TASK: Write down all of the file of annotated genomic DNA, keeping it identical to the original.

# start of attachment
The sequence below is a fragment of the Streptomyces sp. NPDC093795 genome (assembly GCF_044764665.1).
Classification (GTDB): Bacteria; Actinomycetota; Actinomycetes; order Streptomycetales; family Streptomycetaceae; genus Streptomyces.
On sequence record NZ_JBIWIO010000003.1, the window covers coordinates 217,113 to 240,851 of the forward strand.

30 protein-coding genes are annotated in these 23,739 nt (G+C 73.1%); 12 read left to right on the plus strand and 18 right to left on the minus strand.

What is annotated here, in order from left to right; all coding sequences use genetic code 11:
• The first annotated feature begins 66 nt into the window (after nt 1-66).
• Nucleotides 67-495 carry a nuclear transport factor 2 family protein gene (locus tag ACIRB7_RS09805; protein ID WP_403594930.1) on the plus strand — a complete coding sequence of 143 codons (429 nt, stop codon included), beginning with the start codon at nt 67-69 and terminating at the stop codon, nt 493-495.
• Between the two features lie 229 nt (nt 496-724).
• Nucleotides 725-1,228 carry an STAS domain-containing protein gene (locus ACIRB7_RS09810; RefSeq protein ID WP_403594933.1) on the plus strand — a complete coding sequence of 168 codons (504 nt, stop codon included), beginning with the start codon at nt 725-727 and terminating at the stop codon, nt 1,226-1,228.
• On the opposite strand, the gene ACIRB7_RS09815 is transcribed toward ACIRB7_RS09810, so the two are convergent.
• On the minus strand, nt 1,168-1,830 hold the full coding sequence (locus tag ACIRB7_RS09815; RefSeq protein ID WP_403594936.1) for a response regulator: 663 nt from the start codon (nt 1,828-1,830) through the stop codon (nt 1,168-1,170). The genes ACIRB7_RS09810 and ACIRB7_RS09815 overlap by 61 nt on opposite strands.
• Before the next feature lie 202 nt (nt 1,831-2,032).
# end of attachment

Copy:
The sequence below is a fragment of the Streptomyces sp. NPDC093795 genome (assembly GCF_044764665.1).
Classification (GTDB): Bacteria; Actinomycetota; Actinomycetes; order Streptomycetales; family Streptomycetaceae; genus Streptomyces.
On sequence record NZ_JBIWIO010000003.1, the window covers coordinates 217,113 to 240,851 of the forward strand.

30 protein-coding genes are annotated in these 23,739 nt (G+C 73.1%); 12 read left to right on the plus strand and 18 right to left on the minus strand.

What is annotated here, in order from left to right; all coding sequences use genetic code 11:
• The first annotated feature begins 66 nt into the window (after nt 1-66).
• Nucleotides 67-495 carry a nuclear transport factor 2 family protein gene (locus tag ACIRB7_RS09805; protein ID WP_403594930.1) on the plus strand — a complete coding sequence of 143 codons (429 nt, stop codon included), beginning with the start codon at nt 67-69 and terminating at the stop codon, nt 493-495.
• Between the two features lie 229 nt (nt 496-724).
• Nucleotides 725-1,228 carry an STAS domain-containing protein gene (locus ACIRB7_RS09810; RefSeq protein ID WP_403594933.1) on the plus strand — a complete coding sequence of 168 codons (504 nt, stop codon included), beginning with the start codon at nt 725-727 and terminating at the stop codon, nt 1,226-1,228.
• On the opposite strand, the gene ACIRB7_RS09815 is transcribed toward ACIRB7_RS09810, so the two are convergent.
• On the minus strand, nt 1,168-1,830 hold the full coding sequence (locus tag ACIRB7_RS09815; RefSeq protein ID WP_403594936.1) for a response regulator: 663 nt from the start codon (nt 1,828-1,830) through the stop codon (nt 1,168-1,170). The genes ACIRB7_RS09810 and ACIRB7_RS09815 overlap by 61 nt on opposite strands.
• Before the next feature lie 202 nt (nt 1,831-2,032).